Photo by Victor Freitas on Pexels.com

William H Bates (1860-1931) was an Ophthalmologist with an unconventional view on the workings of the eye. He was also unique among his colleagues in advocating a method of vision-training he claimed would cure problems with sight that are normally corrected by spectacles. However, Wikipediea, as ever a bastion of orthodoxy, dismisses the method in its opening paragraph as “ineffective”, as do many others who take the established scientific view.

A more positive advocate was the writer and visionary Aldous Huxley. Huxley was born with very poor sight and wrote about his experience of the Bates method in his book, “The Art of Seeing” (1942). In it he explained that while his vision remained far from normal throughout his life, Bates’ training helped him to progress from being functionally blind, to being able to manage reasonably well and for a time the Bates Method was all the rage.

So, is it any good or not?

Well, in 1950, Huxley got up to read an address at a Hollywood banquet. The lighting was poor, and he struggled to read his script. In front of many witnesses, he had to resort to a magnifying glass to make out the words. Critics of the Bates method leaped upon this as evidence he’d memorised his script, the implication being he couldn’t really see it and had only been pretending to read it, therefore all Bates method teachers were charlatans, and that Huxley had misrepresented claims of his improved vision. Orthodox ophthalmologists breathed a sigh of relief and went back to business as usual, selling spectacles.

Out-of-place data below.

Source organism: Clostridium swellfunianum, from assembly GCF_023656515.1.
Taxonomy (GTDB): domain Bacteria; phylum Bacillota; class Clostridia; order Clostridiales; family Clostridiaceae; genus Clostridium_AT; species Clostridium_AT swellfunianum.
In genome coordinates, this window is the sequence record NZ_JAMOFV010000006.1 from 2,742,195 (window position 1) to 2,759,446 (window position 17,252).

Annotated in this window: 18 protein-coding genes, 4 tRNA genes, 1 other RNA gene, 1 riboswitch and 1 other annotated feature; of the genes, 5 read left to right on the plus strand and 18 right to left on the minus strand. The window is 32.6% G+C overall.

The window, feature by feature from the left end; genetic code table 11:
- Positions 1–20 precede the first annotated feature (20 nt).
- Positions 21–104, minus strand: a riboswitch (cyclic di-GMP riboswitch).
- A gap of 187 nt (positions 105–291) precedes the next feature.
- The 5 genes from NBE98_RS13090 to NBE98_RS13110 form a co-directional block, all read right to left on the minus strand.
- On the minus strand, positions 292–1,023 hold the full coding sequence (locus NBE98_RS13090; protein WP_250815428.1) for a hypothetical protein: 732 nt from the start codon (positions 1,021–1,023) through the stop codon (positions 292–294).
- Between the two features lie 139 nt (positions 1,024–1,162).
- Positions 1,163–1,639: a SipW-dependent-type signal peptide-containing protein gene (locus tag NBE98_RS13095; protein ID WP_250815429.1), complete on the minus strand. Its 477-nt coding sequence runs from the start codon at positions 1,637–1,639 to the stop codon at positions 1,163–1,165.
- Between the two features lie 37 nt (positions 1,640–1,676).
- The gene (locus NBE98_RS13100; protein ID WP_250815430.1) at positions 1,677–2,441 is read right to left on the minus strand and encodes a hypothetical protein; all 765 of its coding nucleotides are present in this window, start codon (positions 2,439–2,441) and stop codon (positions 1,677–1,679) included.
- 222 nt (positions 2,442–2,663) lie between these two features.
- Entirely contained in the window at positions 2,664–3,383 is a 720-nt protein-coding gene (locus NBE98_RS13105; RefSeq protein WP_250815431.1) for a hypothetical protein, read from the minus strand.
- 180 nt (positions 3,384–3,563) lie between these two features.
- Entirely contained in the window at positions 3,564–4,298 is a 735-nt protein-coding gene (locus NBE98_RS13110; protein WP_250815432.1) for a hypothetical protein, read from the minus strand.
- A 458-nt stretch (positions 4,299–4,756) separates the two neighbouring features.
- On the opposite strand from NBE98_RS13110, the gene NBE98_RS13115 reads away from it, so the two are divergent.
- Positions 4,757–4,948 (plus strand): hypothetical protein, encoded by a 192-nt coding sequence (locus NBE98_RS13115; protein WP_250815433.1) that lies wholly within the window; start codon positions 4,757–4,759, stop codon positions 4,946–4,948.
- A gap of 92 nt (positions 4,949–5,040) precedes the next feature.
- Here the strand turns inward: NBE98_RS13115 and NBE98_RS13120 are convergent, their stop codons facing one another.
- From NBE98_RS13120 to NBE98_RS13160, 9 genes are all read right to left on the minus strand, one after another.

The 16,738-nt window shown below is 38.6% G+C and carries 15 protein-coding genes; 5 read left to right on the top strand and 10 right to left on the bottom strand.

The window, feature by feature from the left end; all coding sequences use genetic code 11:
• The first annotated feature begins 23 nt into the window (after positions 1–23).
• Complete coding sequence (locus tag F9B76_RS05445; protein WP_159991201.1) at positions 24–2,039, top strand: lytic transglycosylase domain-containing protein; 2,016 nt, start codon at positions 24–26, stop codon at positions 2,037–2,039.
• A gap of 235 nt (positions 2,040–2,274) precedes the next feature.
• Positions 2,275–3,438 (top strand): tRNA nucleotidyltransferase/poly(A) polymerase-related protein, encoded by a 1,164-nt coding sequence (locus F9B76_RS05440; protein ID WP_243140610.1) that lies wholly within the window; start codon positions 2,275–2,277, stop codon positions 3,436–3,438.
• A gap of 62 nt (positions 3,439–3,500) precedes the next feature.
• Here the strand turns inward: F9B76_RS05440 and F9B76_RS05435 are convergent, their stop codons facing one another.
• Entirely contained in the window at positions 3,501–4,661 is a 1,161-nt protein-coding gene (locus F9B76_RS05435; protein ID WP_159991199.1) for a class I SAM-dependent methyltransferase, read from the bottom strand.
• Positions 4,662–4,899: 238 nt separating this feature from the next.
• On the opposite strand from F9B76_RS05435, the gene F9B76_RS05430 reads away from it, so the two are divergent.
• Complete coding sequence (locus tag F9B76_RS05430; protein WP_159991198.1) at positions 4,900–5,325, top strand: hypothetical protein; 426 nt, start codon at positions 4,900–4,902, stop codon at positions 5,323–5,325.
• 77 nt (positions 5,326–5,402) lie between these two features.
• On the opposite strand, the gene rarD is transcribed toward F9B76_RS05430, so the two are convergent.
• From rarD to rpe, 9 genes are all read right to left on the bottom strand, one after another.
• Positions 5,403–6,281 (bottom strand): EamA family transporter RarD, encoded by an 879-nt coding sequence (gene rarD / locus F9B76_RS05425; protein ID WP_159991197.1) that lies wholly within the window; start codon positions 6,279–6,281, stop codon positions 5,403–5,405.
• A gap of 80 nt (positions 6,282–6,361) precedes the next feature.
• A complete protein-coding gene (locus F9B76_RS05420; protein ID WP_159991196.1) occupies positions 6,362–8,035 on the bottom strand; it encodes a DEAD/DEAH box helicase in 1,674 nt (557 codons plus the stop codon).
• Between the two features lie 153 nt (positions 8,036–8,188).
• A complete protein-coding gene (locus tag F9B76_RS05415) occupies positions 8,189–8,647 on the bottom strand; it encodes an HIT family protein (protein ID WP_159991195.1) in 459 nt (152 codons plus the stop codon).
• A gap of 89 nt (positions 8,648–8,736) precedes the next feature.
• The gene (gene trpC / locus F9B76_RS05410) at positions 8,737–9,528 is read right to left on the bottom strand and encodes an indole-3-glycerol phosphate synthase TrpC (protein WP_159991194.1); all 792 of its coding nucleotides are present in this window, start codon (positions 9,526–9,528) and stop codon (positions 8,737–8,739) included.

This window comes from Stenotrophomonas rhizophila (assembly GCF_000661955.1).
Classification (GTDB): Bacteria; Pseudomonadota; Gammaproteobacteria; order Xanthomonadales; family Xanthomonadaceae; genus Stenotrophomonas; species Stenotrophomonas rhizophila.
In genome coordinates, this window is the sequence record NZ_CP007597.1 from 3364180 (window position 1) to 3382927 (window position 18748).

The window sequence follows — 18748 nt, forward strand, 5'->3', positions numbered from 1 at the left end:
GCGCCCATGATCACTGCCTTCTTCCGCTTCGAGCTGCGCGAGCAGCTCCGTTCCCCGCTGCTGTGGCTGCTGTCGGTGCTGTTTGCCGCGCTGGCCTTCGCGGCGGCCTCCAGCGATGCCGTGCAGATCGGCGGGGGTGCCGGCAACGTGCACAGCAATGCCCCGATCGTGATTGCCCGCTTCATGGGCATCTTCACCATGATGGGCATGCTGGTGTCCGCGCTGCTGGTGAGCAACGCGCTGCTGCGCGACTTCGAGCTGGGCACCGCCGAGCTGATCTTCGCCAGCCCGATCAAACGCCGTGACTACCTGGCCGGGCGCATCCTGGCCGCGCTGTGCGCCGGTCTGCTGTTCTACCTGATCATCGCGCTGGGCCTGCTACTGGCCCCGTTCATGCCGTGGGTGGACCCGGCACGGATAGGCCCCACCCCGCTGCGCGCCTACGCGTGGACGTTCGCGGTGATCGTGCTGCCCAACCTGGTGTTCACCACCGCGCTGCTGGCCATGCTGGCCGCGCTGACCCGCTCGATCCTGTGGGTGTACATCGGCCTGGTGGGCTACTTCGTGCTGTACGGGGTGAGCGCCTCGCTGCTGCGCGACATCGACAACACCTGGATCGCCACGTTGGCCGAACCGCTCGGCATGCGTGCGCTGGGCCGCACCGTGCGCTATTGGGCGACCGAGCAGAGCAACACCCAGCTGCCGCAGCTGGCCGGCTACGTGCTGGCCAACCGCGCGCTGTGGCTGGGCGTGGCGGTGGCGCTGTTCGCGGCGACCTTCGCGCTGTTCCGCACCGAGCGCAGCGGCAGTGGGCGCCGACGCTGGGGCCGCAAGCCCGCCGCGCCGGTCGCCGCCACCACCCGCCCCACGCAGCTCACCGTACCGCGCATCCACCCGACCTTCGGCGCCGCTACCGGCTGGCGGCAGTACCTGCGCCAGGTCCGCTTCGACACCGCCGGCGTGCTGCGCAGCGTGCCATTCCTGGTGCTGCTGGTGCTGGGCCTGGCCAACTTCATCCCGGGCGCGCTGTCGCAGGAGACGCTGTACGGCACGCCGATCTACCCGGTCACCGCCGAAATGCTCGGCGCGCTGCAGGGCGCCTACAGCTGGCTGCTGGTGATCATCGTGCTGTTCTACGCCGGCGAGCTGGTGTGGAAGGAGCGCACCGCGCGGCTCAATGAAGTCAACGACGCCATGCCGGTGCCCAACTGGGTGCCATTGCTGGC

Curiously though there are still plenty of Bates teachers around, and they are not short of positive testimonials. It’s possible that in some cases, having spent a fortune on such a method you’re more likely to praise it for even small gains because you look like less of an idiot that way. But surely not everyone falls into this category, and I wonder if there’s not more to it, that, as with all things, the story is more complex than the shrill headlines and the naysayers allow. Huxley’s case is particularly interesting. As a public intellectual, he had a lot at stake, and it seems unlikely to me he would risk his reputation on such a blatant, elaborate and pointless deception.

So what about my own experience? Well, when my own eyesight began to drift off into myopia in my early teens, I took to practicing the Bates method with enthusiasm. This involved various exercises, all of which, by the way, can be nowadays be found for free online. They include switching focus from near to far distance (tromboning), sitting with your palms over your eyes (palming) and letting the sunlight play upon your closed lids (sunning). I hasten to add none of this had any effect on my vision whatsoever. Indeed my eyesight continued to deteriorate until my middle twenties when, somewhat ironically, I merely accepted the need for spectacles, and things stabilised. So, not much of a testimonial then, except,…

I’ve not troubled myself with the Bates method again until recently. I’m in late middle age now, and for the past few years, although I’m 20-20 with my specs on, I felt that at night, I was becoming less able to discern details in dark shadow. I could no longer see the fainter stars, and had become particularly sensitive to oncoming car headlights, which made night-driving stressful. I don’t know why I picked up on Bates again but, out of interest, I began a regime of alternately sunning, and then palming my eyes – just twenty minutes a day.  The effect on my night vision was immediate and very noticeable, vastly improving what I’d call the dynamic range, and therefore my perception of detail in low light, the night sky once more replete with countless stars, and those pesky ultra-bright headlight beams no longer as much of a nuance.